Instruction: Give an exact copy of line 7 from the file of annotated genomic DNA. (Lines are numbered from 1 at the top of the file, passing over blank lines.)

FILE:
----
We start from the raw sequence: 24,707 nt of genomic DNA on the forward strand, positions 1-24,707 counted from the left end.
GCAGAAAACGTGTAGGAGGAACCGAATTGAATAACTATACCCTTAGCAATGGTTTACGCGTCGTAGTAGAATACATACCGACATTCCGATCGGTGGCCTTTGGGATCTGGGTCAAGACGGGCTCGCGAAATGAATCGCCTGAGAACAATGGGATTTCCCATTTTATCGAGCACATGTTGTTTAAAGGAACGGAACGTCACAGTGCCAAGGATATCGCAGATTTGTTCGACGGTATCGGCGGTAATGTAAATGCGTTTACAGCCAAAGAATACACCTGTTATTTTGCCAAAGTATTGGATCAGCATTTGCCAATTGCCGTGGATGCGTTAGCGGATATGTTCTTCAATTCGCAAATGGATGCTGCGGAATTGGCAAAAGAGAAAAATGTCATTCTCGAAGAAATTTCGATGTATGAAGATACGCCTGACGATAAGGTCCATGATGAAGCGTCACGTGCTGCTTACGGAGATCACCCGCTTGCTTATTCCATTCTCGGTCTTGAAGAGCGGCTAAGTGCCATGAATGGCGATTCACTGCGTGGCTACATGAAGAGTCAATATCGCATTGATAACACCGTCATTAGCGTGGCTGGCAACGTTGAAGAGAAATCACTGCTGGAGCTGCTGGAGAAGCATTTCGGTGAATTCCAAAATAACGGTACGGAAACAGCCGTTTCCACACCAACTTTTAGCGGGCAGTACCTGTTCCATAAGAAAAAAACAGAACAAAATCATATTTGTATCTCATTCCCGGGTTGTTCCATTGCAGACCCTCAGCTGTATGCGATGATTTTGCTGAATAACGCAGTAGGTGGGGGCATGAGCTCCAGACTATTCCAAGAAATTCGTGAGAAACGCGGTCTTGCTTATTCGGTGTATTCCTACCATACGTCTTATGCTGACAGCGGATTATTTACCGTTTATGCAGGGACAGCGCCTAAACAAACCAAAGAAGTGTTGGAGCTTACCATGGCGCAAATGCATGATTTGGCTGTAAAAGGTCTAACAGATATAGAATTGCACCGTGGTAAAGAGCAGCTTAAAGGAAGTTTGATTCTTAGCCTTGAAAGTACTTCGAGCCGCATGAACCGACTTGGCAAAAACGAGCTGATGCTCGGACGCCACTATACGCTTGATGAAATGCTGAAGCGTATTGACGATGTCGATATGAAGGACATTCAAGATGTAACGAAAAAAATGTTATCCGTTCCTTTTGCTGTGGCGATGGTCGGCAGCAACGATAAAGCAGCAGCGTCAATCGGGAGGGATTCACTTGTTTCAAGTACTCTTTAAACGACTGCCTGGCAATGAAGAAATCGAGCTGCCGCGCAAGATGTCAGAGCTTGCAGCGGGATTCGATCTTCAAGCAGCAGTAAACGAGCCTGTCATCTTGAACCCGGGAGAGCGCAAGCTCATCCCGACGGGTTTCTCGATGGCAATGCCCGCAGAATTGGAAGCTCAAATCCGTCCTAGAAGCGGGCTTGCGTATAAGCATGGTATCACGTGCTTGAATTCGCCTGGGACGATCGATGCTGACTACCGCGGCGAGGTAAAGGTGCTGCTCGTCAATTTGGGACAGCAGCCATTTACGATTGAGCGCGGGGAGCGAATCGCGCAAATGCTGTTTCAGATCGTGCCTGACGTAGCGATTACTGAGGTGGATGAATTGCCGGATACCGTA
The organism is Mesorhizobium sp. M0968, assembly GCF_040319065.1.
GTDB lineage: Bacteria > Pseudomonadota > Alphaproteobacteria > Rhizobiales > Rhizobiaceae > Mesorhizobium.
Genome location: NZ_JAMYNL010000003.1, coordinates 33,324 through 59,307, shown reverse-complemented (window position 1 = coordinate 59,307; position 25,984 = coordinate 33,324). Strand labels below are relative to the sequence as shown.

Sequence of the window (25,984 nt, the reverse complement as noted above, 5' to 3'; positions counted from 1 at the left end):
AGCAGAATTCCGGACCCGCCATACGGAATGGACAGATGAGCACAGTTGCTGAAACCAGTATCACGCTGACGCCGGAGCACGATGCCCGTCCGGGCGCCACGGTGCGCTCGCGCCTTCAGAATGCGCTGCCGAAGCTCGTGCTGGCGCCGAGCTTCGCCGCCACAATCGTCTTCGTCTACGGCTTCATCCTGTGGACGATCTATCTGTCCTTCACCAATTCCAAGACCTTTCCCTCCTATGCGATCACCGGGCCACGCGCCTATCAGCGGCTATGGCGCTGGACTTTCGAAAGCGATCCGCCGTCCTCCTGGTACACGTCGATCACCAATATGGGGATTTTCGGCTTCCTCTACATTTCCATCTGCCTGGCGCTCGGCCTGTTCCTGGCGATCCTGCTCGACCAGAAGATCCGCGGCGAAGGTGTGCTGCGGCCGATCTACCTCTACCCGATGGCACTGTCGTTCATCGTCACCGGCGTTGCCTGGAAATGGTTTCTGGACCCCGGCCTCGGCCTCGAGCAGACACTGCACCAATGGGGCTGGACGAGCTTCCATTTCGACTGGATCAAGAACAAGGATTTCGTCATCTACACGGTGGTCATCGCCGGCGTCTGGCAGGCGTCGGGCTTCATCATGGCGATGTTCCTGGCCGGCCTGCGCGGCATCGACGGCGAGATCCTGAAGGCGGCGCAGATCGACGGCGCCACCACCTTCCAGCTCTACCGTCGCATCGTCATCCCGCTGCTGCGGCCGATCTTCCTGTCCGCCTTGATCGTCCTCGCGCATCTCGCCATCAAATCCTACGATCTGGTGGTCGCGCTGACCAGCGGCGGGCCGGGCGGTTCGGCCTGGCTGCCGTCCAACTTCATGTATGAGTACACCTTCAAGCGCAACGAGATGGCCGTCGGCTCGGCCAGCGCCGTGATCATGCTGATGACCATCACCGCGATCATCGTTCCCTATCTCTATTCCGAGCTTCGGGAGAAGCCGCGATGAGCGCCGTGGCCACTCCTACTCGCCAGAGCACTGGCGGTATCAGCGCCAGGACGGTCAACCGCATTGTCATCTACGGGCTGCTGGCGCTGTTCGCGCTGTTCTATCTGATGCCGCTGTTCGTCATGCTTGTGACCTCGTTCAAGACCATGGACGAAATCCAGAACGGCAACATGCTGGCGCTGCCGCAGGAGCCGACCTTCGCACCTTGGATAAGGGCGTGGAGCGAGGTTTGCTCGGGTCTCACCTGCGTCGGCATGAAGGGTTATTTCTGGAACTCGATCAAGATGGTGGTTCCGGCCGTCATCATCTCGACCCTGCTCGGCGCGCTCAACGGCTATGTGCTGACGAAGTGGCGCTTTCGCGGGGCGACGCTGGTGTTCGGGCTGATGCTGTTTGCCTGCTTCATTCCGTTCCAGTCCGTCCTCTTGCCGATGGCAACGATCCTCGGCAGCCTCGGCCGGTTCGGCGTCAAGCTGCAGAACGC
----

AGCAGAATTCCGGACCCGCCATACGGAATGGACAGATGAGCACAGTTGCTGAAACCAGTATCACGCTGACGCCGGAGCACGATGCCCGTCCGGGCGCCACGGTGCGCTCGCGCCTTCAGAATGCGCTGCCGAAGCTCGTGCTGGCGCCGAGCTTCGCCGCCACAATCGTCTTCGTCTACGGCTTCATCCTGTGGACGATCTATCTGTCCTTCACCAATTCCAAGACCTTTCCCTCCTATGCGATCACCGGGCCACGCGCCTATCAGCGGCTATGGCGCTGGACTTTCGAAAGCGATCCGCCGTCCTCCTGGTACACGTCGATCACCAATATGGGGATTTTCGGCTTCCTCTACATTTCCATCTGCCTGGCGCTCGGCCTGTTCCTGGCGATCCTGCTCGACCAGAAGATCCGCGGCGAAGGTGTGCTGCGGCCGATCTACCTCTACCCGATGGCACTGTCGTTCATCGTCACCGGCGTTGCCTGGAAATGGTTTCTGGACCCCGGCCTCGGCCTCGAGCAGACACTGCACCAATGGGGCTGGACGAGCTTCCATTTCGACTGGATCAAGAACAAGGATTTCGTCATCTACACGGTGGTCATCGCCGGCGTCTGGCAGGCGTCGGGCTTCATCATGGCGATGTTCCTGGCCGGCCTGCGCGGCATCGACGGCGAGATCCTGAAGGCGGCGCAGATCGACGGCGCCACCACCTTCCAGCTCTACCGTCGCATCGTCATCCCGCTGCTGCGGCCGATCTTCCTGTCCGCCTTGATCGTCCTCGCGCATCTCGCCATCAAATCCTACGATCTGGTGGTCGCGCTGACCAGCGGCGGGCCGGGCGGTTCGGCCTGGCTGCCGTCCAACTTCATGTATGAGTACACCTTCAAGCGCAACGAGATGGCCGTCGGCTCGGCCAGCGCCGTGATCATGCTGATGACCATCACCGCGATCATCGTTCCCTATCTCTATTCCGAGCTTCGGGAGAAGCCGCGATGAGCGCCGTGGCCACTCCTACTCGCCAGAGCACTGGCGGTATCAGCGCCAGGACGGTCAACCGCATTGTCATCTACGGGCTGCTGGCGCTGTTCGCGCTGTTCTATCTGATGCCGCTGTTCGTCATGCTTGTGACCTCGTTCAAGACCATGGACGAAATCCAGAACGGCAACATGCTGGCGCTGCCGCAGGAGCCGACCTTCGCACCTTGGATAAGGGCGTGGAGCGAGGTTTGCTCGGGTCTCACCTGCGTCGGCATGAAGGGTTATTTCTGGAACTCGATCAAGATGGTGGTTCCGGCCGTCATCATCTCGACCCTGCTCGGCGCGCTCAACGGCTATGTGCTGACGAAGTGGCGCTTTCGCGGGGCGACGCTGGTGTTCGGGCTGATGCTGTTTGCCTGCTTCATTCCGTTCCAGTCCGTCCTCTTGCCGATGGCAACGATCCTCGGCAGCCTCGGCCGGTTCGGCGTCAAGCTGCAGAACGC